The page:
African Futures Scholars Attend Leadership Retreat in Traverse City

The third cohort of African Futures scholars attended a leadership retreat in Traverse City, MI to strengthen their research leadership skills

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Published: Tuesday, 27 Jun 2023 Author: Justin Rabineau

Dr. Kadidja Kone participates in the leadership workshop

As part of the African Futures Research Leadership Program, the African Futures scholars attended a leadership retreat in Traverse City, MI on June 13 – 16. The scholars are early career women researchers from AAP member institutions who take part in a one-year program at Michigan State University (MSU) to strengthen and build the skills necessary to become research leaders in their fields. The program culminates in a leadership retreat to prepare scholars to incorporate what they have learned at MSU and apply it at their home institutions, and as an opportunity to experience the Grand Traverse Bay region in Michigan.


Led by two senior MSU faculty facilitators, Dr. Suzy McFarlane-Alvarez from the Department of Advertising and Public Relations and Dr. Patricia Edwards from the Department of Teacher Education, the  two-day workshop focused on building scholars’  skills as research leaders, including pitching their experience and work to potential funders, strengthening their mentoring and networking skills, and identifying and addressing institutional barriers for early career women researchers at their home institutions. Dr. Kadidja Koné, a scholar from Université Des Lettres et des Sciences de Bamako in Mali, emphasized the importance of acting as a change agent, especially as a woman researcher:


“Changes never come alone for women in academia, we must be proactive to see the changes we want our educational system to make. If we do not act, the system may simply transform us into what they want us to become.”


Scholars also had the opportunity to hear from Pfungwa Nyamukach from The Conversation Africa to learn more about science communication and the importance of sharing research with a broader audience.Reflecting on Ms. Nyamukach’s session, Dr. Jamiat Nanteza, a scholar from Makerere University in Uganda, highlighted the importance of using her climate change research to make a positive impact in the world through science communication:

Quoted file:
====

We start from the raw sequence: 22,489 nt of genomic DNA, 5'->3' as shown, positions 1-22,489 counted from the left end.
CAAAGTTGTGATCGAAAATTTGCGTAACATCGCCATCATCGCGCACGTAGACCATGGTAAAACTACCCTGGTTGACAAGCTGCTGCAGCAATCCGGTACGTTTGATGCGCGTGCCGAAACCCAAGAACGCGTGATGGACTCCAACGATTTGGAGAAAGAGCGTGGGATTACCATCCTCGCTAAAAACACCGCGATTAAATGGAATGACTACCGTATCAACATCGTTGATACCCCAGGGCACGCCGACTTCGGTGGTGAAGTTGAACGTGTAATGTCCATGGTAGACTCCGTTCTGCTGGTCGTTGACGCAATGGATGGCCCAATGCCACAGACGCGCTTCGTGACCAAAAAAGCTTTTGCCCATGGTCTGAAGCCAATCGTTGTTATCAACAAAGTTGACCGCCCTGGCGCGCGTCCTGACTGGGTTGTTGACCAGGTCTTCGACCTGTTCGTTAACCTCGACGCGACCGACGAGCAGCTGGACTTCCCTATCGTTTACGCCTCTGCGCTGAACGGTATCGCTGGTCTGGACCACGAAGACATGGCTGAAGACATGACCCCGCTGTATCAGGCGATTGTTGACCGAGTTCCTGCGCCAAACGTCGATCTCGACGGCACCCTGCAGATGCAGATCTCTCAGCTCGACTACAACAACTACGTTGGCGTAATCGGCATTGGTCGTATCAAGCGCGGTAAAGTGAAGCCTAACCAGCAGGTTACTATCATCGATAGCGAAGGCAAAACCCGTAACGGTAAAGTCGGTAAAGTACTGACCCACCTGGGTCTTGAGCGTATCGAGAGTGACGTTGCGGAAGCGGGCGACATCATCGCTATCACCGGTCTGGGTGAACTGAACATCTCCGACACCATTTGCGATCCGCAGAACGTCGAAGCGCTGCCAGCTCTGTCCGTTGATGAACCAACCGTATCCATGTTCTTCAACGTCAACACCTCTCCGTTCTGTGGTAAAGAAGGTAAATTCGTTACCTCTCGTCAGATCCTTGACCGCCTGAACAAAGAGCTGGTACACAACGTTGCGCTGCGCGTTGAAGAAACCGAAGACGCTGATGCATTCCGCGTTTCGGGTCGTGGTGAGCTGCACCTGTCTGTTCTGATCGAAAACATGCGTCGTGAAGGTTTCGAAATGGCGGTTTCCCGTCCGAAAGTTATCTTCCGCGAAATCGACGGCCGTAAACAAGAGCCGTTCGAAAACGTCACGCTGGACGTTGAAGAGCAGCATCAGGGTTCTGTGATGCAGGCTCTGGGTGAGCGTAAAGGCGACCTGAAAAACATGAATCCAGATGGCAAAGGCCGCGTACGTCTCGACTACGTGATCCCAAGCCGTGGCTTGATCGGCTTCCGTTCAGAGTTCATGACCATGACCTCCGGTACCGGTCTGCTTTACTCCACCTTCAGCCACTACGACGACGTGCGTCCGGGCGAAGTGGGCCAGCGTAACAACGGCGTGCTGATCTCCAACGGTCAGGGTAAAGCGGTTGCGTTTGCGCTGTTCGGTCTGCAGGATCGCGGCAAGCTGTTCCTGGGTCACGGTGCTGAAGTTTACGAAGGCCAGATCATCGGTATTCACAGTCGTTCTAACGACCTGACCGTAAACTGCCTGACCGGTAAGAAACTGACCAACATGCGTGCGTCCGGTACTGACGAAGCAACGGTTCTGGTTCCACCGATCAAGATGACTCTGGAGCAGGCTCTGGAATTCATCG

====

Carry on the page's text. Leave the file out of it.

“In the world full of professionals, I occupy a unique place - and my voice and expertise can contribute significantly to creating the positive change I want to see in society. But no change – however small - comes with comfort and exclusive ideas and discoveries. There is no short cut – as the expert in my field, I either start sharing my work and ideas and foster desirable change; or someone else will share it in a peculiar way and create undesirable change.”


Dr. José Jackson-Malete, Co-Director of AAP, provided an overview of the research landscape in African higher education, the characteristics of successful research leaders, and shared recommendations for the scholars to guide their career development. She added that the “AAP African Futures program was planting a few seeds at each university to become the change that African universities need.”


In addition to the workshops, scholars got a chance to explore highlights that Traverse City is known for, including one of its many wineries, Chateau Chantal, and the Mission Point Lighthouse on the Grand Traverse Bay. No stay in Michigan is complete without a trip to at least one of the Great Lakes, and for many scholars, this was their first time seeing one. Luckily, there was a break in the rainy weather and the scholars had a beautiful day to relax and reflect.


The current cohort of African Futures scholars will conclude their time at MSU with a virtual dissemination workshop on July 20 at 8:30am Eastern to share their research over the past year. You can register to attend the workshop here: https://msu.zoom.us/webinar/register/WN_wRPuapghTZqoilFkNaoLFg